Rumble on Vine Street

by Tom Beekman RVAjazz contributor Beekman, in his first RVAjazz contribution since the website’s anonymous days, reviews last Saturday’s “Vine St. Rumble,” a backyard barbecue-styled all-day affair at which several up-and-coming groups performed. I need provisions. Getting me out of the house has been quite the task these last couple of weeks. For this quest, […]

by Tom Beekman
RVAjazz contributor

Beekman, in his first RVAjazz contribution since the website’s anonymous days, reviews last Saturday’s “Vine St. Rumble,” a backyard barbecue-styled all-day affair at which several up-and-coming groups performed.

I need provisions. Getting me out of the house has been quite the task these last couple of weeks. For this quest, I will require: beer and cigarettes. I’m getting ahead of myself.

I wouldn’t consider myself a ‘jazz guy.’ I do not play jazz. I, at one point, owned every Dream Theater CD, and, at another point, every release from the Dave Matthews Band. I like TV. I can count on one hand the number of times I’ve used the word ‘killin’, and it’s usually to describe a Wendy’s Spicy Chicken Sandwich. I don’t think that musical merit is completely based on technical ability or overt weirdness. Now, you might say “Tom, there isn’t a protocol to liking or disliking jazz” and I would say I agree. But, for the purposes of this article and the blog it will be published on, I will NOT pretend to know everything about Ken Vandermark or pretend that Miles Davis single-handedly quelled the Vietnam War. Call me crazy, but this made me the ideal candidate to write about this concert.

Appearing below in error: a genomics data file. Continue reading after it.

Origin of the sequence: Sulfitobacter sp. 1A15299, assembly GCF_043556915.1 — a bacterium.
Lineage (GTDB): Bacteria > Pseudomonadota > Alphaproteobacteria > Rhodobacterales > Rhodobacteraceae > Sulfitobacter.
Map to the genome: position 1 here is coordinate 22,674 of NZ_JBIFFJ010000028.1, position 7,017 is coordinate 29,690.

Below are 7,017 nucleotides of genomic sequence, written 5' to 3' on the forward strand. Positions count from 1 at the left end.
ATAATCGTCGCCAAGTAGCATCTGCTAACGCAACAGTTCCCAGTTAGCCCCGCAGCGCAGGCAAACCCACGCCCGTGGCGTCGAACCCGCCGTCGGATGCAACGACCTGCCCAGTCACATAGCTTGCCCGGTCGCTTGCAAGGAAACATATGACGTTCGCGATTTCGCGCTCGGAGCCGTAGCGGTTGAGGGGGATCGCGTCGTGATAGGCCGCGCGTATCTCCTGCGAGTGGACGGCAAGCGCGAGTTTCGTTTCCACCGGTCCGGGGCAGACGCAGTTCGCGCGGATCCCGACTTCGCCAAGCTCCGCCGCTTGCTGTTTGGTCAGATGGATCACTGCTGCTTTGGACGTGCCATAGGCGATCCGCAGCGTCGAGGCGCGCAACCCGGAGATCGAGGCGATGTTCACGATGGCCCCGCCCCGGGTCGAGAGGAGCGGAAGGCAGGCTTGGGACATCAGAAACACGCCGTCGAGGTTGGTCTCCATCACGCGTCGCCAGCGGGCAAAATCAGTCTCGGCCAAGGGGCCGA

It’s hot. The first day of the year that it was really, really hot. On the bike, I immediately pass a quartet of girls in their summer clothes, which makes me think of that Springsteen song “Girls in their summer clothes” but I need to shake these Boss thoughts out of my head, I have a jazz-b-cue to attend.

If you asked me after a few minutes of biking in this weather what the most refreshing thing I could think of was, I would say standing in the beer cave at the Trolley Market, which is precisely what I did. I elect to bring six Rolling Rocks because they are cold and green bottles make me feel like a hipster for some reason.

Tenney, Hicks, Chapman, & Hood of Use the Vastness

Rolling up to the Rumble, I am immediately greeted by a horn band called Use the Vastness. David Hood, Marcus Tenney, Chelsea Temple, Brett Ripley, Mary Lawrence Hicks, Reggie Chapman and a drummer I don’t immediately recognize (Stuart Jackson) are jamming away on a kind of busy New Orleans shuffle tune. To a lay person, they might sound unrehearsed, but the cacophonous, thick textures and dynamic changes they lay down could never go unnoticed. This is Stravinsky jazz: a little weird but always retaining a sense of groove and freshness. I make a grave error of sitting in the sun for the duration of this group.

Ripley & Jackson of Use the Vastness

People mill around me and I’m slowly getting drunker. A friend of mine once told me that when you drink in the sun, the sun wins every time. After just one beer I am feeling it, so I elect to hit the water pretty hard instead–gotta keep my brain up so I can do my journalistic duties.